Text Study for John 12:1-11 (Part Six)

“For the poor always you have with you, but me you do not always have” (John 12:8, my translation). Our appointed text ends with this quote from Jesus which produces confusion for many readers and interpreters. And it produces apathy and excuse for many of us who have some measure of wealth. It produced enough confusion and consternation in the earliest church that the verse is omitted from a number of manuscripts.

That omission may be explained by innocent scribal errors. It may have been added to a text that originally didn’t have the verse, although the Metzger textual commentary notes that this is not a strong argument. The commentary declares an overwhelming amount of manuscript support for the original placement of this verse within the text, in spite of other arguments to the contrary. So, there it is. We need to deal with it.

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In addition, this quote from Jesus shows up in different contexts in Matthew 26:11 and Mark 14:17. It could be that the Johannine author remembers the quote from “earlier” work. But the relationships between the Johannine account and the Synoptic gospels are many, varied, and unclear. It is just as possible that the original Johannine memory, in oral form, influenced the Synoptic accounts. It is equally likely that this text comes from Jesus’ mouth to the disciples’ ears and passes into the general Christian tradition. Once again, there it is. We still need to deal with it.

The text has been read as a justification for treating ministry to and with the poor as a matter of some Christian indifference. After all, the argument goes, Jesus puts the need for this anointing ritual ahead of relief for the poor. Judas may have had bad motives. But that doesn’t mean his argument was wrong. In fact, perhaps Judas was smart enough to use an argument everyone could buy in order to cover his thieving tracks.

Since that’s the case in this text, the argument continues, we don’t have to be so terribly concerned about ministry to and with the poor. It sounds like Jesus is saying that no matter what we do, we will always have poor people in our midst. Therefore, we can exercise some moderation in our concern for the poor and pick our spots judiciously in offering help.

It’s a great way for me to hang on to my money in the face of another’s need.

On the way to our weekly worship, we pass an intersection regularly staffed by an unhoused person seeking donations. I don’t know how it goes for him on other days of the week, but I hope Sundays are productive of generous donations. We have planned that into our route and pray that the light is red so we can stop without causing an accident (that’s usually the case).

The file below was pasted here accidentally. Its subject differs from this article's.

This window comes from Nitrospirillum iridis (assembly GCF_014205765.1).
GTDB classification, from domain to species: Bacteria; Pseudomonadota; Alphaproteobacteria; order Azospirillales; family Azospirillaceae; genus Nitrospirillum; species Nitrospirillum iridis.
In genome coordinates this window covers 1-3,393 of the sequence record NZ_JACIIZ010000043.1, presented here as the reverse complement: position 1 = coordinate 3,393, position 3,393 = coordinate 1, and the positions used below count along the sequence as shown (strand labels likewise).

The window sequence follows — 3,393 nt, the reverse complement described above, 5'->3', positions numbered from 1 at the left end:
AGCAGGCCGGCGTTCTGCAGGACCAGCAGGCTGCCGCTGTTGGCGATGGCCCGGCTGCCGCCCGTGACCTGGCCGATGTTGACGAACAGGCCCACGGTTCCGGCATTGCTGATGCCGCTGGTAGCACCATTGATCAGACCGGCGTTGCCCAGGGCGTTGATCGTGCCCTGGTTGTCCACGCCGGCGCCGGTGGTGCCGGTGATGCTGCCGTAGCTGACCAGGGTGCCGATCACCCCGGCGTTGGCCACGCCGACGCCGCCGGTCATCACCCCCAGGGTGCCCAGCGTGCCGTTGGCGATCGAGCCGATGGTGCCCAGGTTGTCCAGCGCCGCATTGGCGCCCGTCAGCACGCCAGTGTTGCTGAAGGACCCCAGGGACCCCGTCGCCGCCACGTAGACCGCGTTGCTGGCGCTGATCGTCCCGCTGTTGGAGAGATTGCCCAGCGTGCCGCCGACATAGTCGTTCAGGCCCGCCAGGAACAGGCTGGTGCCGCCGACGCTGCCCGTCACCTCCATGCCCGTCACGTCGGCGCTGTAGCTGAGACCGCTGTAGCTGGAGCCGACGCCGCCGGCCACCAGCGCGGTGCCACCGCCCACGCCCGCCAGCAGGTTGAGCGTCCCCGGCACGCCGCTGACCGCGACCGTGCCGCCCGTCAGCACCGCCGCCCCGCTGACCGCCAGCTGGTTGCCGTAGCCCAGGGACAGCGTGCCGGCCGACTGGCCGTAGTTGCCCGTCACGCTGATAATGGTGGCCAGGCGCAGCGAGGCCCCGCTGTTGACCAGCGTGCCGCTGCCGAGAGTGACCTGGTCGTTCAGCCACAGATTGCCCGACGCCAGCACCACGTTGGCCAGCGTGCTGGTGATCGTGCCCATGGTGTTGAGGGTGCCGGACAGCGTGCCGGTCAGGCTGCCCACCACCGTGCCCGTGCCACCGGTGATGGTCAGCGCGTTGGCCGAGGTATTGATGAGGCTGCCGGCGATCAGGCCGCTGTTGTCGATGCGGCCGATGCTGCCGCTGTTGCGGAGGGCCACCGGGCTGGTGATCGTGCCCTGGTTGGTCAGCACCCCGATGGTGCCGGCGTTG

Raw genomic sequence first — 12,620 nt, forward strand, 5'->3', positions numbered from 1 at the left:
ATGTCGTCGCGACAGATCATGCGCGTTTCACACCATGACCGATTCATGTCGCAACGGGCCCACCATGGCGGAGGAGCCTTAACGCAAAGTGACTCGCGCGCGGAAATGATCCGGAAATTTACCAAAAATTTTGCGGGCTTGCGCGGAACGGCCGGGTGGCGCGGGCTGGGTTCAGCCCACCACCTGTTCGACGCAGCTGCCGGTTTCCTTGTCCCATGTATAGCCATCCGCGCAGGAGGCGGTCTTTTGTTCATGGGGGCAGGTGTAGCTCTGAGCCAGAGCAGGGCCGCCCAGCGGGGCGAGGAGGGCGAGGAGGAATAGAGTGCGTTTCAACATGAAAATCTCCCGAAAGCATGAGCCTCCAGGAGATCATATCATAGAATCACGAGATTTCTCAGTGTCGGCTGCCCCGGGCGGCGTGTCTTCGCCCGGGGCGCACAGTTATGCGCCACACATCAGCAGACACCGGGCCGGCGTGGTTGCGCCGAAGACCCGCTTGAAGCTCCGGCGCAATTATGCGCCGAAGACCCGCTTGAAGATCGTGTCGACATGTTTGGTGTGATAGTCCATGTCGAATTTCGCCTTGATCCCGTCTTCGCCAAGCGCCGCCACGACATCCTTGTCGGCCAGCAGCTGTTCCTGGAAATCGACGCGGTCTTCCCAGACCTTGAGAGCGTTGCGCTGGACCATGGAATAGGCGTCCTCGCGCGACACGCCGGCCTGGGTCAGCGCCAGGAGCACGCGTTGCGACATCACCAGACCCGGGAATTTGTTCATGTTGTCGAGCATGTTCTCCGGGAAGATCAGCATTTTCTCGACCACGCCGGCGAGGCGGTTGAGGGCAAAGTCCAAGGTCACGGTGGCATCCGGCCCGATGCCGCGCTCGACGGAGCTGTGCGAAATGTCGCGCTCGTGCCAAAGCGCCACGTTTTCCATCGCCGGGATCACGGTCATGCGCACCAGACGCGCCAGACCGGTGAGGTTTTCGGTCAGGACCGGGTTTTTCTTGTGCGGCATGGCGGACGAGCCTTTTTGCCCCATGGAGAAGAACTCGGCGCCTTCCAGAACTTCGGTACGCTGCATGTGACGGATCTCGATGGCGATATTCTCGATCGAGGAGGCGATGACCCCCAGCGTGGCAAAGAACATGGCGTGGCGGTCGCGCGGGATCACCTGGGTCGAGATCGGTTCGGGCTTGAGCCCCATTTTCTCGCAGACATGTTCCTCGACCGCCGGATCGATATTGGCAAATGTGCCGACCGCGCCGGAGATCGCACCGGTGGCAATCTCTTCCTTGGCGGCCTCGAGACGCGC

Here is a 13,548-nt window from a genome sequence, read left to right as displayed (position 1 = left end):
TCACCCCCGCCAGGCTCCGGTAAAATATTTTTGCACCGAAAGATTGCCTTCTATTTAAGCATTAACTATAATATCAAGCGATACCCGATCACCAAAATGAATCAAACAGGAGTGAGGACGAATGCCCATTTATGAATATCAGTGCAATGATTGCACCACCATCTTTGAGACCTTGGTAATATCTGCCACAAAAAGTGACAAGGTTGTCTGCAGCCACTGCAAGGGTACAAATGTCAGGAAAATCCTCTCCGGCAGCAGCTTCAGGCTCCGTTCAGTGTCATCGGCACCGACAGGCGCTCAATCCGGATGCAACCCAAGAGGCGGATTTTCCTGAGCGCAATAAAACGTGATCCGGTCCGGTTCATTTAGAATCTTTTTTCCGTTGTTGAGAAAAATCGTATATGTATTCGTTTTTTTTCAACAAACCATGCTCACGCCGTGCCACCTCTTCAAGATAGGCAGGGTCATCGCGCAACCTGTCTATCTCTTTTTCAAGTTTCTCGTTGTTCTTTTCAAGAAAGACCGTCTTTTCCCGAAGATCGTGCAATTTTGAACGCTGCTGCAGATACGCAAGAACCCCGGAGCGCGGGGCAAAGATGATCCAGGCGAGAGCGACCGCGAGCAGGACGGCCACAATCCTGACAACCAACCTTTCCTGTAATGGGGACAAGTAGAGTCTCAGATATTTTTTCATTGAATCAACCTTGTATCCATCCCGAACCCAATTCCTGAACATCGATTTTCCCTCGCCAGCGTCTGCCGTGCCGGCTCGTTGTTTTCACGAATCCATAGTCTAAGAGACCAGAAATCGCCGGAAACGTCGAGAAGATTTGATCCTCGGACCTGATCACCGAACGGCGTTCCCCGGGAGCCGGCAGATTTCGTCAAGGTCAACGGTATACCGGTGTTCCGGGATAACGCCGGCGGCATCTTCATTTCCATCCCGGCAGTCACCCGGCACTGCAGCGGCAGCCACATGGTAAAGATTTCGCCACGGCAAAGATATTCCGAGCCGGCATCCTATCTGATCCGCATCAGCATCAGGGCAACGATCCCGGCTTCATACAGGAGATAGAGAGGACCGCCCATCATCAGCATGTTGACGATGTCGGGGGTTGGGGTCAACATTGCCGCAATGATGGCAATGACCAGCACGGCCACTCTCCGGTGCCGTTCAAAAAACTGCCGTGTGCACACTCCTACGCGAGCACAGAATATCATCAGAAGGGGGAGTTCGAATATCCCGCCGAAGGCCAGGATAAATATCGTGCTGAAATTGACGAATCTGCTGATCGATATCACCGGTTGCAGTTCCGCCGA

I know folks who sneer at such efforts as tantamount to spitting into the ocean to raise the water level. “No matter how much you give and how often,” they might say, “it won’t make any difference. There’ll always be another beggar at the corner. After all,” they might conclude, “Jesus said we would have the poor with us always. Why do you bother? For all you know, you’ll do just as much good tossing your money down a rat hole.”

Let’s take on the scriptural issue first and see where that leaves us in terms of behavior. This is an example of the “little text, big context” rule of interpretation. Jesus quotes the words of Deuteronomy 15:11a (NRSV) – “Since there will never cease to be some in need on the earth…” The text begins with “since,” so we should get a clue right away that this won’t work as a proof text all on its own.

Deuteronomy 15 contains teaching and guidance for the implementation of the Sabbatical Year. During this year, debts from Jew to Jew are to be forgiven. The purpose of this practice is to make sure that long-term and systemic poverty does not get a foothold in the Jewish community. “If there is among you anyone in need, a member of your community in any of your towns within the land that the Lord your God is giving you,” Deuteronomy 15:7 (NRSV) exhorts, “do not be hard-hearted or tight-fisted towards your needy neighbor.”

Those who have means should be open-handed and generous toward those who do not have means. Those who hold the debts of their neighbors should not put the screws to them in year six so that they have nothing to remit in the Sabbatical year. Giving is to be liberal and without ill feelings. This will result in blessing from the Lord upon all of the work those with means do.

Because there will always be some economic inequity, since there will never cease to be some needy on the earth, the Lord commands those with means to open their hands to the poor and needy neighbor in the land. This extends up to and includes setting free those Jews who have sold themselves into slavery to satisfy a debt. Hebrew slaves shall be set free, without condition, in the Sabbatical year.

Rev. Dr. Liz Theoharis offers comments on this and related texts in a 2015 presentation available online. She notes that in response to the question, “What is the most famous biblical text about the poor?” the most common answer is our text – “The poor you will always have with you.” Of course, the majority of respondents are those who have financial means they wish to protect. The self-serving response is thus not surprising.